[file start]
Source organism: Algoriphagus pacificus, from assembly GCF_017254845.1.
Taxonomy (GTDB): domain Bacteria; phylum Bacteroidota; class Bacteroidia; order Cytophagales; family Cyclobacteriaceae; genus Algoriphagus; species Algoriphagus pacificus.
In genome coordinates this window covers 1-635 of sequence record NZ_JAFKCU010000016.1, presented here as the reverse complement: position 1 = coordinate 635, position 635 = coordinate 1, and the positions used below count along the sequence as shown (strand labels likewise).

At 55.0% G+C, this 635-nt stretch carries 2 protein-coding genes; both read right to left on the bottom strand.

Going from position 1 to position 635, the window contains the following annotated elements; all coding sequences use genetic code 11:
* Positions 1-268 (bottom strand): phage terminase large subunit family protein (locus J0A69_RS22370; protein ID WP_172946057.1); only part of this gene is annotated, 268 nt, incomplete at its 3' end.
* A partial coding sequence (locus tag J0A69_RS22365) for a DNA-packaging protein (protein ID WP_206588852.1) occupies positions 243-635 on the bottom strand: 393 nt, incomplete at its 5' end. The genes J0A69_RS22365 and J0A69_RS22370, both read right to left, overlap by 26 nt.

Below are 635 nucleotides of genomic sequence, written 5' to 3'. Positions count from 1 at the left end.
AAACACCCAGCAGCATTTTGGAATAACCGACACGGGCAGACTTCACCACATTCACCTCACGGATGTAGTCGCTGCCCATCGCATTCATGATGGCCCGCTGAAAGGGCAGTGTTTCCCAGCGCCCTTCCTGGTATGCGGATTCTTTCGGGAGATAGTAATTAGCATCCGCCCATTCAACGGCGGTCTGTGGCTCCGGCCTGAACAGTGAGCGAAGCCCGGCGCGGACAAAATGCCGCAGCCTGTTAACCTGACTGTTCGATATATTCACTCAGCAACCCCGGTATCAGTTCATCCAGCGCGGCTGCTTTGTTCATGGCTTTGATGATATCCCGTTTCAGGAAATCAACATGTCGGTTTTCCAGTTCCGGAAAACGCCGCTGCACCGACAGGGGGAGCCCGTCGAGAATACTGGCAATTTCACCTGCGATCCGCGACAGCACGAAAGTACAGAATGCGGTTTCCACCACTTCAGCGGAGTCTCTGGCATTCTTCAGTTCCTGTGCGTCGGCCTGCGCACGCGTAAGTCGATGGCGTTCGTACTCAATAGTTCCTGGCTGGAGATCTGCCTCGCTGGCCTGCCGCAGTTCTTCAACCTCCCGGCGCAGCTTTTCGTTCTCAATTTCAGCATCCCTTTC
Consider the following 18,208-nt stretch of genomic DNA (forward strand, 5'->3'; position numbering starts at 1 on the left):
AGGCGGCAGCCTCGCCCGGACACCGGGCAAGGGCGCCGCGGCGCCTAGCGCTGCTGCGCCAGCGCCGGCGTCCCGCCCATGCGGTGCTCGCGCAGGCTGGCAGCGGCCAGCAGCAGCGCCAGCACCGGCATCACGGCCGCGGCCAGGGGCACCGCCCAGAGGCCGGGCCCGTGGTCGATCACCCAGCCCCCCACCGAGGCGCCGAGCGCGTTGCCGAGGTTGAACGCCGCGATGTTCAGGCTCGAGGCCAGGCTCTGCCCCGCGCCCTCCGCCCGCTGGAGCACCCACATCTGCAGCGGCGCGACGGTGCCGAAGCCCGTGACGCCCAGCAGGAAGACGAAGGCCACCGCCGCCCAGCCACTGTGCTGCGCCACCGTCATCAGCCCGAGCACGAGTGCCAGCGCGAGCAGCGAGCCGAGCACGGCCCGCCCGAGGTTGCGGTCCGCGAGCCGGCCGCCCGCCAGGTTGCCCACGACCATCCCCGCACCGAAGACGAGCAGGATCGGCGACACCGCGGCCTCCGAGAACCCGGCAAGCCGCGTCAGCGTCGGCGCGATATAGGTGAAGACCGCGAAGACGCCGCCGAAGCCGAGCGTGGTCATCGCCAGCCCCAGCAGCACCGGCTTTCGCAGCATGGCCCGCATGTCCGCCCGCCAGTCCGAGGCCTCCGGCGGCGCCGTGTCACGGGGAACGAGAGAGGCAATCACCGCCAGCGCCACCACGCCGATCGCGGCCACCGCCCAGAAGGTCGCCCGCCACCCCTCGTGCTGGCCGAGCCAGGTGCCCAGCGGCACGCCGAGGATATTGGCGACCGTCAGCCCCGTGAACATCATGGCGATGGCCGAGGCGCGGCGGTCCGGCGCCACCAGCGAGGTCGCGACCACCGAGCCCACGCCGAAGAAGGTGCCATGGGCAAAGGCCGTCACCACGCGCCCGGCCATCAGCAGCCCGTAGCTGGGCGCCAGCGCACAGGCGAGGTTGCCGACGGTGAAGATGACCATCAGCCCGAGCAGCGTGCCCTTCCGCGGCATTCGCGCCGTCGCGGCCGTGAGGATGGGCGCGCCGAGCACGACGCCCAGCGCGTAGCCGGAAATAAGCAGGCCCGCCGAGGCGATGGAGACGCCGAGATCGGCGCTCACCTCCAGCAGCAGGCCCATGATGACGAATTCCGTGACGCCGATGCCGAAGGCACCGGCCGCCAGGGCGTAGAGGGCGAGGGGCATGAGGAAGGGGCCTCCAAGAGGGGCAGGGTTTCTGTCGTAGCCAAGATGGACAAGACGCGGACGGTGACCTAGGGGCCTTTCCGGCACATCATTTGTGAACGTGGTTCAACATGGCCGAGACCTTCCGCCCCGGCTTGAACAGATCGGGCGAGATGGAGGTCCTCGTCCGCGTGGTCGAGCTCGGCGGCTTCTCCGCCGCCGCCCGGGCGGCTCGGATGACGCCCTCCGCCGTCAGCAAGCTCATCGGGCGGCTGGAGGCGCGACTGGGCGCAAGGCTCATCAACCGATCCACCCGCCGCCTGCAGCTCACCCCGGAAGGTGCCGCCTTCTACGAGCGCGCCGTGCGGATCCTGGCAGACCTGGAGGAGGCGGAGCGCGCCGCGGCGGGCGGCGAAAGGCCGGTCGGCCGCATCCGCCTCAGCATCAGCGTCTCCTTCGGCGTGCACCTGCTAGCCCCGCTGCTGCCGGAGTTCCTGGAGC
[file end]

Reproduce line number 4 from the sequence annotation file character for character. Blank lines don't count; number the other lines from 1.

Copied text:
At 55.0% G+C, this 635-nt stretch carries 2 protein-coding genes; both read right to left on the bottom strand.